It’s cool how Jean is a new sort-of character this time around, found in her alter-ego Phoenix, who is much more aggressive and angry than the regular Jean. Professor X wants to contain it in a series of psychological barriers, while Magneto wants to let her out of her cage. What happens with that is an intense sequence. Janssen gives her most interesting performance of the franchise thus far. In Wolverine and her relationship, Hugh Jackman brings some power to his performance. 

There are some good other mutants. It seems that the Beast, a political representative for mutants, is replacing the blue good guy (Nightcrawler in the last film) this time around. I love Ben Foster as the Angel, even though I would have loved to see more from the character. Callisto (Dania Ramirez) on the villains side is a really cool villain, because she’s like a walking, talking Cerebro. She can sense when mutants are near, and also know their power level. There’s a sort-of porcupine blowfish villain named Kid Omega who’s kind-of fun. He’s portrayed by Ken Leung, and I think I subconsciously assumed he was a villain when I saw him on TV’s Lost because I recognized him from this villainous role. As a villain, Pyro (Aaron Stanford) is a bit of a bland idiot. I thought he was a lot more fun as an antagonizing hero.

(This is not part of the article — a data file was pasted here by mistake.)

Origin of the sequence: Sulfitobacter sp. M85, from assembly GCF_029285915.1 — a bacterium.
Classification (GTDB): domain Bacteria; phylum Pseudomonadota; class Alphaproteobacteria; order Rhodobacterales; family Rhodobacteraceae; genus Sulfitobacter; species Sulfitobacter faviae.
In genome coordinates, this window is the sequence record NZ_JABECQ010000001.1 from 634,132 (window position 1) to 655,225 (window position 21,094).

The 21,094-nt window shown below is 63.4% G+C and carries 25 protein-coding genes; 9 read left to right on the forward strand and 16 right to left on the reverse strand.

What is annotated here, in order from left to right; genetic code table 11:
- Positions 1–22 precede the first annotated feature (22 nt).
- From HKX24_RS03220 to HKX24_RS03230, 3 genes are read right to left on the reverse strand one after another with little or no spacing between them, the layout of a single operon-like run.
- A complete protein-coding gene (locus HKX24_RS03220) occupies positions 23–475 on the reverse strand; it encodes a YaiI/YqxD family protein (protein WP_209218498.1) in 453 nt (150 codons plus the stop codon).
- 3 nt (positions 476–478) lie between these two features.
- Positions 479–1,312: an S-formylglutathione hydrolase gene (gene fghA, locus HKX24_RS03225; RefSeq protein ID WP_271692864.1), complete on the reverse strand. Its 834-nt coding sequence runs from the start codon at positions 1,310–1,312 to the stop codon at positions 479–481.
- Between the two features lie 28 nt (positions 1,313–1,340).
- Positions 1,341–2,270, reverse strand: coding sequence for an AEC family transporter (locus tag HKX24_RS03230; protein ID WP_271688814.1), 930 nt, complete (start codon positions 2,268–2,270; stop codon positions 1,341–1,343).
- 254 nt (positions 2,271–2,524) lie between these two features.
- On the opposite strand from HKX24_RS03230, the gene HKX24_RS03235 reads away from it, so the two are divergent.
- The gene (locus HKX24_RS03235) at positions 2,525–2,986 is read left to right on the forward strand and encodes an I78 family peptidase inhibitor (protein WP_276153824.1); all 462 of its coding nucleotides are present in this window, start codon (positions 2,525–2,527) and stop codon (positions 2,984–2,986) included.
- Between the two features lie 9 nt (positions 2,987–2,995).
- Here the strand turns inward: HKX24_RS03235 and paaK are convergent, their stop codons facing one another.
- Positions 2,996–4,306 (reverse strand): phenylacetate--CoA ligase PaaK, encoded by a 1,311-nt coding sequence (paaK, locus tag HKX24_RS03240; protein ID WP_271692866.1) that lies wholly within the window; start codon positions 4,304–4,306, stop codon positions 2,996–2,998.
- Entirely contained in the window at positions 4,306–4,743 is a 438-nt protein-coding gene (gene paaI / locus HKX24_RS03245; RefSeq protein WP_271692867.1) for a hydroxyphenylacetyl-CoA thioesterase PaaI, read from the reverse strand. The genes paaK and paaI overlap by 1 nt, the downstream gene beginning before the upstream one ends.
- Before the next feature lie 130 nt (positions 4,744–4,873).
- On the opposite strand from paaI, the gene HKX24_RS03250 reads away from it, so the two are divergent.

I think the title indicates that there might be a few losses from all ends. I think there’s a minor problem when the opening simulation fighting sequence is the same amount of fun as the finale, but that might be because it’s lacking a few fun characters who would be helpful. The finale should just stand out in memory more, as far as I’m concerned. Don’t get me wrong, I like the finale and I like the film, but it’s just disappointingly not as character-driven as the previous two films.

Score: 65/100

Advertisements

The Hills Have Eyes

the hills have eyesThe Hills Have Eyes

Release Date: March 10, 2006

Director: Alexandre Aja

Stars: Ted Levine, Kathleen Quinlan, Dan Byrd

Runtime: 107 min

Tagline: The lucky ones die first

A suburban American family is being stalked by a group of psychotic people who live in the desert, far away from civilization.